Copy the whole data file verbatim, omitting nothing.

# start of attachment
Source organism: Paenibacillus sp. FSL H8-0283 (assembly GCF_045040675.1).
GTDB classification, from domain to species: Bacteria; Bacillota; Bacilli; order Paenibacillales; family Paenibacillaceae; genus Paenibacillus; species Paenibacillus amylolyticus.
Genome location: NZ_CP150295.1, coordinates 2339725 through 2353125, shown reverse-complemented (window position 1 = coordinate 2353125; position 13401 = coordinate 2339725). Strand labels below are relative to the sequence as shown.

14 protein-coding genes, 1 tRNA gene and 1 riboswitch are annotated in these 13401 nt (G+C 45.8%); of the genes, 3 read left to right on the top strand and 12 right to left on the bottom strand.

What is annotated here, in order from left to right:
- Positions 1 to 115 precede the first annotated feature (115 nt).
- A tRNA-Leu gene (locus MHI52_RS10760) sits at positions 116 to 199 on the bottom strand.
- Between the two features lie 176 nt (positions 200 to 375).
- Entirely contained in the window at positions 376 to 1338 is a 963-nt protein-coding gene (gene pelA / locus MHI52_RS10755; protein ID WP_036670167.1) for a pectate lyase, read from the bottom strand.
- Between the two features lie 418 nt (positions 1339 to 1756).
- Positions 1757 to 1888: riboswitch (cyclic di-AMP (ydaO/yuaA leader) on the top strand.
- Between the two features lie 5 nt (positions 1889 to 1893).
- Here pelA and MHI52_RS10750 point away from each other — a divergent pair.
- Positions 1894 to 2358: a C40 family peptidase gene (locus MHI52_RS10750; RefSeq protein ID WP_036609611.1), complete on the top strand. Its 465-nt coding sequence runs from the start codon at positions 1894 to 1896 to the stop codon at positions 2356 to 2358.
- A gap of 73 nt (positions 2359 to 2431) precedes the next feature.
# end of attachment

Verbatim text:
Source organism: Paenibacillus sp. FSL H8-0283 (assembly GCF_045040675.1).
GTDB classification, from domain to species: Bacteria; Bacillota; Bacilli; order Paenibacillales; family Paenibacillaceae; genus Paenibacillus; species Paenibacillus amylolyticus.
Genome location: NZ_CP150295.1, coordinates 2339725 through 2353125, shown reverse-complemented (window position 1 = coordinate 2353125; position 13401 = coordinate 2339725). Strand labels below are relative to the sequence as shown.

14 protein-coding genes, 1 tRNA gene and 1 riboswitch are annotated in these 13401 nt (G+C 45.8%); of the genes, 3 read left to right on the top strand and 12 right to left on the bottom strand.

What is annotated here, in order from left to right:
- Positions 1 to 115 precede the first annotated feature (115 nt).
- A tRNA-Leu gene (locus MHI52_RS10760) sits at positions 116 to 199 on the bottom strand.
- Between the two features lie 176 nt (positions 200 to 375).
- Entirely contained in the window at positions 376 to 1338 is a 963-nt protein-coding gene (gene pelA / locus MHI52_RS10755; protein ID WP_036670167.1) for a pectate lyase, read from the bottom strand.
- Between the two features lie 418 nt (positions 1339 to 1756).
- Positions 1757 to 1888: riboswitch (cyclic di-AMP (ydaO/yuaA leader) on the top strand.
- Between the two features lie 5 nt (positions 1889 to 1893).
- Here pelA and MHI52_RS10750 point away from each other — a divergent pair.
- Positions 1894 to 2358: a C40 family peptidase gene (locus MHI52_RS10750; RefSeq protein ID WP_036609611.1), complete on the top strand. Its 465-nt coding sequence runs from the start codon at positions 1894 to 1896 to the stop codon at positions 2356 to 2358.
- A gap of 73 nt (positions 2359 to 2431) precedes the next feature.